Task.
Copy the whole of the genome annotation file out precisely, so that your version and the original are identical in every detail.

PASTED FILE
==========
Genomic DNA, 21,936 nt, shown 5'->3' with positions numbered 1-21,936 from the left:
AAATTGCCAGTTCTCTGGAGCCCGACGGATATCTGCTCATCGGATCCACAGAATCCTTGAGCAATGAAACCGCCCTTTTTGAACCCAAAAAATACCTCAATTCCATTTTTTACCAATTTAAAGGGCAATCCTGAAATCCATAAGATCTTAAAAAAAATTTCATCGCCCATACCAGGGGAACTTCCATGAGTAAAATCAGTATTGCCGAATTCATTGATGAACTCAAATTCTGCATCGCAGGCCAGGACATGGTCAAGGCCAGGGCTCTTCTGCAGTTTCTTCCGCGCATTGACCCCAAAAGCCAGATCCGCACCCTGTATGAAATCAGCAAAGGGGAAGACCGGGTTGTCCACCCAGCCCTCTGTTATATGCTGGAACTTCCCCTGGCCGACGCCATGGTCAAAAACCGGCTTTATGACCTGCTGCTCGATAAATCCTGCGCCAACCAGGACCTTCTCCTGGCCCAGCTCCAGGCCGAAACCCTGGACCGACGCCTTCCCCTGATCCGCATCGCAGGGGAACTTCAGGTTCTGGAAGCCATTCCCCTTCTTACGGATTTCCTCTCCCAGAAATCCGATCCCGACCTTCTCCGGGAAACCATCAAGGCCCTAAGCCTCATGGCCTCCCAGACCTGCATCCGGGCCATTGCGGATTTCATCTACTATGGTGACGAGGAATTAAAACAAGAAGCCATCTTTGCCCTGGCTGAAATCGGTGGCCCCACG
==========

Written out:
Genomic DNA, 21,936 nt, shown 5'->3' with positions numbered 1-21,936 from the left:
AAATTGCCAGTTCTCTGGAGCCCGACGGATATCTGCTCATCGGATCCACAGAATCCTTGAGCAATGAAACCGCCCTTTTTGAACCCAAAAAATACCTCAATTCCATTTTTTACCAATTTAAAGGGCAATCCTGAAATCCATAAGATCTTAAAAAAAATTTCATCGCCCATACCAGGGGAACTTCCATGAGTAAAATCAGTATTGCCGAATTCATTGATGAACTCAAATTCTGCATCGCAGGCCAGGACATGGTCAAGGCCAGGGCTCTTCTGCAGTTTCTTCCGCGCATTGACCCCAAAAGCCAGATCCGCACCCTGTATGAAATCAGCAAAGGGGAAGACCGGGTTGTCCACCCAGCCCTCTGTTATATGCTGGAACTTCCCCTGGCCGACGCCATGGTCAAAAACCGGCTTTATGACCTGCTGCTCGATAAATCCTGCGCCAACCAGGACCTTCTCCTGGCCCAGCTCCAGGCCGAAACCCTGGACCGACGCCTTCCCCTGATCCGCATCGCAGGGGAACTTCAGGTTCTGGAAGCCATTCCCCTTCTTACGGATTTCCTCTCCCAGAAATCCGATCCCGACCTTCTCCGGGAAACCATCAAGGCCCTAAGCCTCATGGCCTCCCAGACCTGCATCCGGGCCATTGCGGATTTCATCTACTATGGTGACGAGGAATTAAAACAAGAAGCCATCTTTGCCCTGGCTGAAATCGGTGGCCCCACG